The Computer: Today's Fountain of Youth
The possibilities for new human experience are limitless.
Named after Intel co-founder Gordon Moore, Moore’s Law asserts that every 2 years, we’re able to double our computing power. This assertion has remained historically reliable since 1965, and this accelerated growth has been integral to the rapid rise of small yet powerful and ubiquitous devices that have become part of us.
As a direct result of Moore’s Law, we’ve already made more technological progress in this century than the entire 20th century. Furthermore, futurist Ray Kurzweil believes another 20th century’s worth of progress will happen by 2021, and at the end of the 21st century, Kurzweil believes we'll have achieved 1000 times the progress of the 20th century.
Because of this exponential trajectory, computers will go from dumb to smart—though not smarter than the “village idiot” by human standards (think: Siri)—at a seemingly slow pace. But then, in the blink of an eye, we'll see something so smart that our little human brains won’t even be able to fully grasp its potential.
A wise man recently said, “What a time to be alive.”
It seems like this should be an incredibly intense time on the precipice of such significant change. But then, we must remember a universal truth about time graphs: we can’t see what’s to our right. So, it actually feels pretty normal. We’re strapped into an incomprehensible roller coaster without any idea that we’re even riding.
Kurzweil, who has been called a “restless genius” by The Wall Street Journal, “the ultimate thinking machine” by Forbes, “Edison’s rightful heir” by Inc. Magazine, and “the best person I know at predicting the future of artificial intelligence” by Bill Gates, believes we're just 30 years away from technological progress happening at a seemingly infinite pace, after which we’ll be living in a whole new world. (He believes it so much that he’s reported to take 150 vitamins a day just to ensure he makes it to that time.)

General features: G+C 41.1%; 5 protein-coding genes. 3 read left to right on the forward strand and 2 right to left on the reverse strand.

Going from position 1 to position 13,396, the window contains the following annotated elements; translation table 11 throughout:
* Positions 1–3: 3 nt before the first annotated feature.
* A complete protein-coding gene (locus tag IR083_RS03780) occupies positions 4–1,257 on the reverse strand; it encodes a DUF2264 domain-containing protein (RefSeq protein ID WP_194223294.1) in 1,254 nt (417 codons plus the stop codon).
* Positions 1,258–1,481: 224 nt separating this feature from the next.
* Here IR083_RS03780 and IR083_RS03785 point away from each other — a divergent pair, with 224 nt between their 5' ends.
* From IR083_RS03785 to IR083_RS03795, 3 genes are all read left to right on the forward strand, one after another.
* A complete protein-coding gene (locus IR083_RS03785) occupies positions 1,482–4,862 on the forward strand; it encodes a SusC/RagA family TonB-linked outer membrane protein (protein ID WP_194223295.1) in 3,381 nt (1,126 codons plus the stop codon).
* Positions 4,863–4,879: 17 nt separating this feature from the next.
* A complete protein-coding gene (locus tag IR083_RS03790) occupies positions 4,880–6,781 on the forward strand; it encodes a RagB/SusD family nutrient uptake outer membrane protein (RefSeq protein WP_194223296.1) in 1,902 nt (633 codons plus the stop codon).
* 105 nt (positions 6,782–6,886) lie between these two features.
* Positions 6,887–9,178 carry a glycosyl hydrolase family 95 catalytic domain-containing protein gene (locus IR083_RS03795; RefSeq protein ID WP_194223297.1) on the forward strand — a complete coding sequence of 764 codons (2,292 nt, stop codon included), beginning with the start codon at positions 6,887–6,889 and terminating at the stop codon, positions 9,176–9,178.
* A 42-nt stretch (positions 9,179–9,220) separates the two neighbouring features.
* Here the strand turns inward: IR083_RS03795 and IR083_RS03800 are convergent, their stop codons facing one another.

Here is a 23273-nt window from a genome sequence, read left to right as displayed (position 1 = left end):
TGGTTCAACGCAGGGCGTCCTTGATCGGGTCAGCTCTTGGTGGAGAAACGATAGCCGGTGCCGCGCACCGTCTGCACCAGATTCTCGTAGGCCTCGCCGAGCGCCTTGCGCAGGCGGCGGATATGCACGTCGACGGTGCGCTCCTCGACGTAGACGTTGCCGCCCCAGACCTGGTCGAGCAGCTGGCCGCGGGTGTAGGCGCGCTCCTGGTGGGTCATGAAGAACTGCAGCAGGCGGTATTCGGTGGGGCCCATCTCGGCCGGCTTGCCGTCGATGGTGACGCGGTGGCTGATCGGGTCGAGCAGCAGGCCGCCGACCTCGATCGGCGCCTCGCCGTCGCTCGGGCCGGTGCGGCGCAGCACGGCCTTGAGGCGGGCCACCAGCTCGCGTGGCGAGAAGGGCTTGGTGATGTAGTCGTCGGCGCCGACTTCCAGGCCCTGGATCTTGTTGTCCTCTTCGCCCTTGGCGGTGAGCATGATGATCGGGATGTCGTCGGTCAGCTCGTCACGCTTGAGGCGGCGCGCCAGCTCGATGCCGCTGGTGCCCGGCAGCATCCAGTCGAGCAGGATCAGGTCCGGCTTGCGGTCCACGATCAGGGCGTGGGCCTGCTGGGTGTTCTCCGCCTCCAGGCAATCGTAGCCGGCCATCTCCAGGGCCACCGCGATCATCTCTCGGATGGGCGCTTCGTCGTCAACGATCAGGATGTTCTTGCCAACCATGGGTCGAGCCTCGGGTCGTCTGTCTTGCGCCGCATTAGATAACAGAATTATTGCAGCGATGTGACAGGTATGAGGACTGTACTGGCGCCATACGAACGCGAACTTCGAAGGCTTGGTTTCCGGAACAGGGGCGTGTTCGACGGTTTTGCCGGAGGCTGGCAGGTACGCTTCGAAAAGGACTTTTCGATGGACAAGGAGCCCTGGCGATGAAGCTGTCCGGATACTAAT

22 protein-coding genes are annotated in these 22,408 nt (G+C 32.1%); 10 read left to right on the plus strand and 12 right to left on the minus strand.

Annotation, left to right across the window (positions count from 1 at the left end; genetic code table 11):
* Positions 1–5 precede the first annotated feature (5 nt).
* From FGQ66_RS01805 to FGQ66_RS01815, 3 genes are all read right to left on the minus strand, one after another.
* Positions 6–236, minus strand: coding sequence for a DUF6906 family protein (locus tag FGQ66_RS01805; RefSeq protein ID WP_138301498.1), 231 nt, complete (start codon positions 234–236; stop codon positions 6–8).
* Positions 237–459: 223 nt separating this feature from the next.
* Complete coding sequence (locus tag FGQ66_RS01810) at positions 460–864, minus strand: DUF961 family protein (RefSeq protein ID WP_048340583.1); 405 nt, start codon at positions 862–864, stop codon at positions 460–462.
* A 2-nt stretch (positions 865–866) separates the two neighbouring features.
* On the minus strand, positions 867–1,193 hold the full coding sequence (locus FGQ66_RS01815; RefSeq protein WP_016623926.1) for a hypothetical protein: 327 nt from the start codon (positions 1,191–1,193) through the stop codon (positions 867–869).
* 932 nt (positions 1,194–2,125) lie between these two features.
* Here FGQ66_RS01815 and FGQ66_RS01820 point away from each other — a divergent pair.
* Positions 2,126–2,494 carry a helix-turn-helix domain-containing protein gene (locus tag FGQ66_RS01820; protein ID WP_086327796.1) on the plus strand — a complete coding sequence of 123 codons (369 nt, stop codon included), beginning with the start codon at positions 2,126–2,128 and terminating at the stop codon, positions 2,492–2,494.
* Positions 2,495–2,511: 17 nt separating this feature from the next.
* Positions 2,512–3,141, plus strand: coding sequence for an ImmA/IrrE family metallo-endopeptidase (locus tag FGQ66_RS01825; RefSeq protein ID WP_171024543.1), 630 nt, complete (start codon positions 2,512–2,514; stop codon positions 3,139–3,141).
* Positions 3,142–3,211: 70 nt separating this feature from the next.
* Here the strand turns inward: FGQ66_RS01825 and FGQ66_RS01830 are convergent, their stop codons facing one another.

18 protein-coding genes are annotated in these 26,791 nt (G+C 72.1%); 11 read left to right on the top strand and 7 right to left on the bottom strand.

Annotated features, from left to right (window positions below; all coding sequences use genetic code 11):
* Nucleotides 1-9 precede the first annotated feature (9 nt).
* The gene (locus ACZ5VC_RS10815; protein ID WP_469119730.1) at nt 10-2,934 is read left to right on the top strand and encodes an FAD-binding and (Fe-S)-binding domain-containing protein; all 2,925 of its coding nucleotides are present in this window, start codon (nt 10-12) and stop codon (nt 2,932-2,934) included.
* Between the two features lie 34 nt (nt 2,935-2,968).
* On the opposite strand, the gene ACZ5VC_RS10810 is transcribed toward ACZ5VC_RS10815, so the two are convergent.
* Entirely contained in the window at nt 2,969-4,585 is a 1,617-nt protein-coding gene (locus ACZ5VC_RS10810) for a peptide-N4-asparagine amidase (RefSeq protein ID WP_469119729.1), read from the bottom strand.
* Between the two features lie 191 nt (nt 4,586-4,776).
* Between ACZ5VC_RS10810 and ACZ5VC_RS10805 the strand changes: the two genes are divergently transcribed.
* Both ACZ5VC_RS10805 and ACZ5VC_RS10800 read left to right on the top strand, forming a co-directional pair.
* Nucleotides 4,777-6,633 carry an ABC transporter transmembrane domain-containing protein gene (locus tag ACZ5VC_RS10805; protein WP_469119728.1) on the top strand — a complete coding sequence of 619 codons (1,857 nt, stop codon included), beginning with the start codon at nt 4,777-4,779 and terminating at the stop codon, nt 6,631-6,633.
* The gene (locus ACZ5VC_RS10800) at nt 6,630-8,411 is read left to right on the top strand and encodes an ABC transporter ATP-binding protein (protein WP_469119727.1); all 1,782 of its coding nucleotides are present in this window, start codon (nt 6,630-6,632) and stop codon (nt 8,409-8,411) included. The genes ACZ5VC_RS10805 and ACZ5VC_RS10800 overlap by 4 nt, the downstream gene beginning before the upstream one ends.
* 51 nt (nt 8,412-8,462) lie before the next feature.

At that time, technology will have the ability to make death a choice, rather than a necessity. Intelligent, Internet-connected bots in the bloodstream could perform any number of tasks for human health, from repairing worn-out cells, to delivering perfect nutrition, to directing anything unhealthy to pass through the body without effect.
Heart failure? There’s an app for that. Want to trim fat before your beach trip? Just adjust your settings. The differences between a 70-year-old’s body and a 20-year-old’s body are definable, which means they’re preventable and fixable.
But why should we choose to stop there when we have the infinite ability to go further? We could enhance our brain activities to think billions of times faster than we do now, accessing information directly from the cloud with processors that run forever and never fail. The possibilities for new human experience are limitless.
Eventually, Kurzweil believes humans will reach a time when we’ll look at biological material and think how unbelievably primitive it was that we were ever made of just that. How could we live in such a vulnerable state for so long?
At that time, we would conquer our biology and ultimately become eternal. Not only would human lives be extended indefinitely, but humanity itself would be forever protected from extinction.